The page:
sick." We have documented history of the process involved in winning the

'67 war, but this does not stop us from talking about God's miraculous

hand. God can work through meteorology, through medicine, through history, and through developmental

biology. This is why it makes no difference if the neo-Darwinian

explanation of the mechanism for evolution is true or not.

4) Doesn't the Torah say that animals and man were created from the ground, not from earlier creatures?

Indeed it does. But what does that mean?

The blessing recited over bread is "Blessed are You... Who brings bread

out of the ground." But what actually happens is that God created

wheat, which man sows, nature grows, and man transforms into bread. Yet

the blessing simplifies this in describing God as bringing bread out of

the ground. By the same token, the description of God bringing animal

life out of the ground can refer to His creating the raw material of

nature and the natural processes that lead to the formation of animal


In any case, it is widely accepted today that we do not

learn science from the literal meaning of Scripture - after all,

Scripture describes the sky as a dome, the hare as bringing up its cud, and the kidneys and heart

as housing one's mind. All these descriptions were interpreted

literally by the Sages of old, and yet almost all recent Torah scholars

interpret them non-literally.

5) Doesn't the notion of randomness in evolution contradict with the idea of a purposeful creation directed by God?

Judaism has always acknowledged that there are events which, in the physical world, appear to

be random and happenstance. But it maintains that this does not rule

out God's role behind the scenes. Indeed, this is the entire message of

the Purim story! As it states in Scripture, "When the lot is cast in the

lap, its entire verdict has been decided by God" (Proverbs 16:33).

6) Doesn't the Biblical concept of man being created in the image of God contradict the notion that man comes from animals?

Absolutely not! Classical Judaism has long maintained that man is not qualitatively different from animals in his physical aspects. Man's

unique identity is in his spiritual soul, not in his physical body and

most certainly not in his physical origins. The great medieval Torah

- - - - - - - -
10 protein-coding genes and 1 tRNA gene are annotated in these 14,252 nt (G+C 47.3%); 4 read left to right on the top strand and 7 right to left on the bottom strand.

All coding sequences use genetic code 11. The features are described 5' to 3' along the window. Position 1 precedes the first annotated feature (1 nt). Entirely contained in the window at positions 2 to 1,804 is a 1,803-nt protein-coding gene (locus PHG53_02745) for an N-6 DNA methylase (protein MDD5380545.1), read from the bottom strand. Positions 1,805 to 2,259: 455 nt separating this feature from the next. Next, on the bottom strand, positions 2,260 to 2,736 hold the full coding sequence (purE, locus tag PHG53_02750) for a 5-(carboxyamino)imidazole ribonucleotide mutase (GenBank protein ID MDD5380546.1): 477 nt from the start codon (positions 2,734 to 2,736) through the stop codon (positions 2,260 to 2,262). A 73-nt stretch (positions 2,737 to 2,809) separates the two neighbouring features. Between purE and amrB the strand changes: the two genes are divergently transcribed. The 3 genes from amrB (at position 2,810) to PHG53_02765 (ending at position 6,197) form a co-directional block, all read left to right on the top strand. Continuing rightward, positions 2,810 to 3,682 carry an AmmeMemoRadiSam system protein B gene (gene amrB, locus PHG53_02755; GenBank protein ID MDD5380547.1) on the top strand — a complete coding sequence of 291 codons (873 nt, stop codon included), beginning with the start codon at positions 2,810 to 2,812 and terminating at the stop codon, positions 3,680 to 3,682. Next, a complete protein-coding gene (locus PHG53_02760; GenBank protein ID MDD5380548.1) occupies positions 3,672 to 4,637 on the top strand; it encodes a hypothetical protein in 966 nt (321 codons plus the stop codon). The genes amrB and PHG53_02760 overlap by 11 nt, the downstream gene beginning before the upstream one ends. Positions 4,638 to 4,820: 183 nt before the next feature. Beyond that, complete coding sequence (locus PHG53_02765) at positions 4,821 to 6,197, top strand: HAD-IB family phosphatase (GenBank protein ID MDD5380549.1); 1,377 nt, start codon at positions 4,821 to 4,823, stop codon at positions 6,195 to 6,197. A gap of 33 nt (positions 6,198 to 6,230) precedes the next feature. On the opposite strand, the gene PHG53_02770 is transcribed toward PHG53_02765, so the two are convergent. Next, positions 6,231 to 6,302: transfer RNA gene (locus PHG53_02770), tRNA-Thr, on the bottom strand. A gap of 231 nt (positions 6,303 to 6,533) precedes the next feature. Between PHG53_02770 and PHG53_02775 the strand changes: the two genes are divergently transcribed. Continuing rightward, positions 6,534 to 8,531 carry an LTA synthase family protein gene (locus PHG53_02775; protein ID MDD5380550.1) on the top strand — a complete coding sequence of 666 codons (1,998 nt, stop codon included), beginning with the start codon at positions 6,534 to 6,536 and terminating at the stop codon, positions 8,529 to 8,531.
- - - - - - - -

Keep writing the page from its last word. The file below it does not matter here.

scholars stated that man was created physically as an animal, but was

given the spiritual potential to rise beyond that level. The Mishnah

notes that on an individual level, we all come from a "putrid drop (of

semen)," which is even less than an animal; yet we are defined not by

what we come from, but rather by what we become.

7) Don't most rabbis state that evolution is heresy?


few leading rabbis have studied the science and have ever given the

matter serious thought (and rabbis in the charedi world are not

operating from the rationalist perspective that is the legacy of

Maimonides and the great Torah scholars of Spain). The few

rationalist-oriented rabbis who did study the topic, such as Rav Kook, Rav Yosef Ber Soloveitchik, Rav Gedalyah Nadel

(a leading disciple of Chazon Ish) and Rav Aryeh Carmell, concluded

that evolution is compatible with Judaism. Rav Samson Raphael Hirsch was

personally skeptical of evolution but saw no theological problem with

it: "...If this notion were ever to gain complete acceptance by the

scientific world... Judaism in that case would call upon its adherents

to give even greater reverence than ever before to the one, sole God

Who, in His boundless creative wisdom and eternal omnipotence, needed

to bring into existence no more than one single, amorphous nucleus, and

one single law of "adaptation and heredity" in order to bring forth,

from what seemed chaos but was in fact a very definite order, the

infinite variety of species we know today, each with its unique

characteristics that sets it apart from all other creatures." ("The

Educational Value of Judaism," in Collected Writings, vol. VII, p. 264)

8) Doesn't evolution go against tradition?

No more so than the notion of the earth orbiting the sun. That was also rejected

by many leading rabbis from the era of Copernicus through today. Yet

most religious Jews have managed to come to terms with it. The same is

true of evolution, which has become widely accepted by religious Jews

with a strong background in science and/or rationalist Jewish theology.

9) But aren't there many secular evolutionists who use evolution to try to attack religious principles?

Yes, unfortunately there are. But this is an abuse of science; it doesn't reflect on the science of evolution itself. This, however, is why it is important for anyone teaching evolution to understand it properly.

10) You didn't answer all my questions and objections!

Of course not! Evolution is an immensely complicated topic, to which it is impossible to do justice in a brief article. Please see my book The Challenge Of Creation (available in Jewish bookstores and at www.BiblicalNaturalHistory.org) for a very detailed discussion

It is all over now but the counting--Go out and vote in America today

See you tomorrow bli neder

Love Yehuda Lave

Yehuda Lave, Spirtiual Advisor and Counselor

Jerusalem, Jerusalem